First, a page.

In this article I introduced examples of metaphor found in the Explanatory Tantra. Are they abstract and valuable enough to convey an understanding for particular medical practices outside of the Tibetan context? How meaningful or misleading are these metaphors in medical thinking? Larger reflections on these questions may be outside the scope of this article but I would like to address some considerations. An important point in assessing the value of a metaphor in (Tibetan) medicine is the question of to whom a metaphor is addressed and the context in which it is used. What is of great value to historians and philologists can be completely out of place within a therapeutic conversation. What proves to be useful during a collegial discussion regarding scientific concepts or when teaching medical students could be inappropriate in the context of politics, mass media, or as a didactic tool to inform laypersons and vice versa. As we have seen, the comparison of internal organs with state organs or the locomotor system with architectural elements is a very common method of presenting medical content to the wider public. However, from a therapeutic point of view or for medical personnel these metaphors do not provide any significant additional information. Maybe that is the reason why Blo-bzang-chos-grags, whose text is mainly a didactic aid for students of Tibetan medicine to learn large quantities of medical content by heart, did not elaborate on these metaphors, which are addressed more to the broader public. In contrast, these simple and comprehensible metaphors are depicted in great detail in the Illustrations to the Blue Beryl and in the major commentaries. While the commentaries document medical scholars’ different interpretations of the root text, the thangkas were not only designed as a didactic tool for medical students but also as a prestigious achievement presented to a broader public in the late seventeenth century in Tibet. On the other hand, Blo-bzang-chos-grags gave great attention to the strategic metaphors accompanying “particular methods of healing”. These linguistic images are present in everyday Tibetan life, but are also abstract enough to illustrate different clinical situations also present in other medical cultures. If they are not taken literally, they offer helpful guidance to physicians within a biomedical setting. Nevertheless, some patients may find them inappropriate because of their subjective vulnerability. The problem with figurative language is that metaphor is useful when widening the horizon of possibilities and demonstrating the complex art of medicine but due to the individual subjectivity of the beholder different reflections and assessments can be concluded. Associations with “father figures”, “military officers”, “bodhisattvas”, and “friends” are different from person to person and have the potential to provoke great emotion or misunderstanding. For some patients, a physician as a priest, soldier or teacher may be a good metaphor—for others it may be bad. In any case, the variety of different types of medical metaphor shows that medieval Tibetan scholars thought about different clinical situations or medical questions and allegories and were able to transform these problems into an abstract picture.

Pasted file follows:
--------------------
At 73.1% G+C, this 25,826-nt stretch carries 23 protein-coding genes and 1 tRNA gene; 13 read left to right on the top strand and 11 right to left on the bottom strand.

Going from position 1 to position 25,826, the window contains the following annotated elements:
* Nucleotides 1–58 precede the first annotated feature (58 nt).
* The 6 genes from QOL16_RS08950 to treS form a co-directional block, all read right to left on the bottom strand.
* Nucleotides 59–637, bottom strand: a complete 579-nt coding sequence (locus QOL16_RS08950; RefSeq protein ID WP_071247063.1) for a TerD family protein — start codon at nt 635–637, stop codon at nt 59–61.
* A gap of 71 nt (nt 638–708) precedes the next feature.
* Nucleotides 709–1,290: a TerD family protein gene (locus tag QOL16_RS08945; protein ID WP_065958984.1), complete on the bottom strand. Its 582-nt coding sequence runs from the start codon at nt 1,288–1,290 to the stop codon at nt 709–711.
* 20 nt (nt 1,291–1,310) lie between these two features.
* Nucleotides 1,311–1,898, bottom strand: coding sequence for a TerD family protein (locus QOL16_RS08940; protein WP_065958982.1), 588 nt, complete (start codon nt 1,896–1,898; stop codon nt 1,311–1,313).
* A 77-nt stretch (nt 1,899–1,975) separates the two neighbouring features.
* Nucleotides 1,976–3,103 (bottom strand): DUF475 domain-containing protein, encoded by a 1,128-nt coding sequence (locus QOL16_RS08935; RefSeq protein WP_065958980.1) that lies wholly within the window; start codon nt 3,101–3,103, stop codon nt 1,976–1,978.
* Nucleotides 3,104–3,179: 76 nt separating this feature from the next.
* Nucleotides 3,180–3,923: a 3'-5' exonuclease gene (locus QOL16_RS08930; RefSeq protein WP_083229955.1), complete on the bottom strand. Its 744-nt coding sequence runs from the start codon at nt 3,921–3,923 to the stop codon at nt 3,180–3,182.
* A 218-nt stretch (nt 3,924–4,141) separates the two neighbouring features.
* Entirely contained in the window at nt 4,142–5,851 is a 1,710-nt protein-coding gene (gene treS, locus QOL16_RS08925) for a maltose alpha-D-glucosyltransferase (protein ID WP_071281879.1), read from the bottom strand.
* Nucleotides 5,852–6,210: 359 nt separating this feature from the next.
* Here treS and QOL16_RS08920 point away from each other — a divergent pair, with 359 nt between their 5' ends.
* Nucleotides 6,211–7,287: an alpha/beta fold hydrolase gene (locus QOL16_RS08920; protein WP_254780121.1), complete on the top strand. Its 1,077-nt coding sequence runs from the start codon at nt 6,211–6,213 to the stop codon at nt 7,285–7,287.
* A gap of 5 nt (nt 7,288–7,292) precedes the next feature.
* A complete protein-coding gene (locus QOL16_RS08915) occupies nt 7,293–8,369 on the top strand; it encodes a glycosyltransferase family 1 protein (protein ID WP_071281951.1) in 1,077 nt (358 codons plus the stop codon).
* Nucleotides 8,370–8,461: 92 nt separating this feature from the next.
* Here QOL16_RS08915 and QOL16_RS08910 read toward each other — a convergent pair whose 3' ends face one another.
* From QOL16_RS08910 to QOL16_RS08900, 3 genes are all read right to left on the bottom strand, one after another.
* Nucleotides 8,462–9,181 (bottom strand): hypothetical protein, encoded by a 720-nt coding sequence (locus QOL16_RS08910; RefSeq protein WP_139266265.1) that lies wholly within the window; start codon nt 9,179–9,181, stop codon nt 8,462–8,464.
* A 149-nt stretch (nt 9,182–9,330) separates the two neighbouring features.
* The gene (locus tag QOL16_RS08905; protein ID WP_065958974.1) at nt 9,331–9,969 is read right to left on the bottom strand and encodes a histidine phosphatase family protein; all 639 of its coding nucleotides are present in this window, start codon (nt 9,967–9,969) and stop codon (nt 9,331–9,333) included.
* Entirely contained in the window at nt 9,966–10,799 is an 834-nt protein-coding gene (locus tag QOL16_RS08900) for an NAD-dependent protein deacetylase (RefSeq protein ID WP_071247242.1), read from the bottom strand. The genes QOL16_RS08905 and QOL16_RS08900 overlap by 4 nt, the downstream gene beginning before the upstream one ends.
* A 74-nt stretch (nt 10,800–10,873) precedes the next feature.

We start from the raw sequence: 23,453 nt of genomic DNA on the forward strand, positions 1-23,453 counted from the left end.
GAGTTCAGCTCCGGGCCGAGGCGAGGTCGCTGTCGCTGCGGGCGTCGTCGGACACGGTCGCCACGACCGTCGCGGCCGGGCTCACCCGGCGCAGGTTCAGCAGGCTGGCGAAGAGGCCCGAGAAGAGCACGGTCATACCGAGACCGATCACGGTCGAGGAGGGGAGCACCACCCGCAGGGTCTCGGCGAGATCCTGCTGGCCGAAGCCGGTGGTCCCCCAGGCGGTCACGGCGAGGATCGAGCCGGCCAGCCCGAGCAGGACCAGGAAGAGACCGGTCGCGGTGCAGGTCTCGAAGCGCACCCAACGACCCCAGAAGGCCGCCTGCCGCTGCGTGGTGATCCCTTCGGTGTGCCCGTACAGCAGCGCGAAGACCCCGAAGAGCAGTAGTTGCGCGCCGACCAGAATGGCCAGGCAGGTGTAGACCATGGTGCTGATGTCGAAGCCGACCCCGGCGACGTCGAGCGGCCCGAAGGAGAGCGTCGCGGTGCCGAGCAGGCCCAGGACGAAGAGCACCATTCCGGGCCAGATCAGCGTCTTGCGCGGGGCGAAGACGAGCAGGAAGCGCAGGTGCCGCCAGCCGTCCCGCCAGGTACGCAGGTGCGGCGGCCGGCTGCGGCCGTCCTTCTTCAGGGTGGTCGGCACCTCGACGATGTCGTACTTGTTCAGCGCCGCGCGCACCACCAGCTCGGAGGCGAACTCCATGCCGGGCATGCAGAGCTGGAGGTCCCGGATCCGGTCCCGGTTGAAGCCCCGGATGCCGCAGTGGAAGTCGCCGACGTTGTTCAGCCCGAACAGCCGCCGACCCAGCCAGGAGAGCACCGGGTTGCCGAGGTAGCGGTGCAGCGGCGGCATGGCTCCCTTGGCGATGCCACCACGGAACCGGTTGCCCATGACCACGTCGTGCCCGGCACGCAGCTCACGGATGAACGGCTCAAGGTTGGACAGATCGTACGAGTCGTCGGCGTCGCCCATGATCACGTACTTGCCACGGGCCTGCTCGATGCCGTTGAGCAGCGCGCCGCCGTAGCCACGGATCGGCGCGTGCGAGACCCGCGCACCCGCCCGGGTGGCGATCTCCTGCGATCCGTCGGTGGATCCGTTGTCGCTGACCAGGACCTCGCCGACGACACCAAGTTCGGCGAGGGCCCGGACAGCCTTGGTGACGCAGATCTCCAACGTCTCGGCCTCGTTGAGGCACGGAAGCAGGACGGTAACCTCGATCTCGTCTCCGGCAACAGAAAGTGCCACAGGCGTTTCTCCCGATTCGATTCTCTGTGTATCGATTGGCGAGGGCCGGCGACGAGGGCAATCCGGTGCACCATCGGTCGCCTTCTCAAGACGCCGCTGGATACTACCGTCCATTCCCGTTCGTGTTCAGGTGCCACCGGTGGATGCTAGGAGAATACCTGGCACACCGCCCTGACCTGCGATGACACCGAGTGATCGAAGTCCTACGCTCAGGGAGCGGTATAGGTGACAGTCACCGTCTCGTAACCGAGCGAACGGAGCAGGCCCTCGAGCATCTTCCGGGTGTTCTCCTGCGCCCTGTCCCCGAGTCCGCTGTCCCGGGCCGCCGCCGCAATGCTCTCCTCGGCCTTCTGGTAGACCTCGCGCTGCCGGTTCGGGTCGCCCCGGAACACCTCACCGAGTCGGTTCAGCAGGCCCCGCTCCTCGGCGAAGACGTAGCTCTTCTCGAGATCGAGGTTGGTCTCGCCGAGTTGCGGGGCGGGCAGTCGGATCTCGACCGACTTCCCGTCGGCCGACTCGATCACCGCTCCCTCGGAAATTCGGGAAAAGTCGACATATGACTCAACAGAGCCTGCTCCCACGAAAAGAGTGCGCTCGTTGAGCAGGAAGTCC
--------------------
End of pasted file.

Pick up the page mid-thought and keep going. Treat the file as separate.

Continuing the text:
Metaphors are ubiquitous in Tibetan medical concepts. Different types of metaphors borrowed from various fields of life have been exemplified in this preliminary article. Even though the Four Tantras are regarded as a compilation of various text fragments assembled or translated from different medical traditions; the work was authored in the context of a deeply Buddhist society. Therefore, it is not surprising that the work comprises many conceptual metaphors typical for a Buddhist setting. Despite the pervasive presence of religion, Tibetan medicine should not be regarded as mainly theurgic as one can find many nonreligious metaphors. Many of them show cross-cultural characteristics and place medical thought in a societally comprehensible context. As can be learned from European models dating back to the renaissance era, it seems to be a universal human medical consideration that inner organs are compared to social or political authorities and that parts of the human locomotor system are compared with the architecture of a building. However, ornamenting details on illustrations usually show well-known features prevailing in the respective culture. Aside from metaphors related to the body, Tibetan medicine provides metaphors borrowed from worldly activities such as hunting, herding, tending a field, or fighting an enemy. It seems to be a distinctive trait of Tibetan medicine that metaphor in the terminology of anatomical structures and materia medica are often derived from nature and the animal world in particular. The orthography of Tibetan language also makes it possible that a small variance creates a new metaphor, as the examples of “horse hoof” (rta rmig) versus “horse eye” (rta mig) demonstrates.
This research received no external funding.
Special thanks go to Michael Balk for his general support and patience as well as to Catherine Kemp for her careful English language editing of this article. Thanks also go to the two reviewers for the thoughtful considerations.
Conflicts of Interest
The author, who is a physician, shiatsu practitioner, medical anthropologist, and scholar of Tibetan medicine, declares no conflicts of interest.
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The author is aware that the term “humoral pathology” in the context of Asian medicines is discussed controversially because it is originally connected to ancient Greek medicine, nevertheless, in a broader context most traditional medical concepts makes use of humoral or subtle energies which should relate to a state of balance as well as a more corpuscular description of disease, generally known as solidar pathology.
The surgical treatment is described as vdral gcod meaning “incision” (vdral ba) and “excision” (gcod pa). Please note that the term surgery should not be read in the biomedical sense but with regard to its etymology: “working or done by hand”.
https://otdo.aa-ken.jp/search/ 10.05.2019: 18:45.
I take the term zhi po seems as haplographic misspelling for zhim bu “cat” caused by the juxtaposition of both byi la “cat” and byi ba “mouse” or “rat” in this passage. Ye-shes-gzungs writes in his early commentary byevu (little bird) instead of byi ba (Ye-shes-gzungs 2005, p. 210).
An article solely on neurological metaphors in Tibetan medicine: (Sabernig 2019a).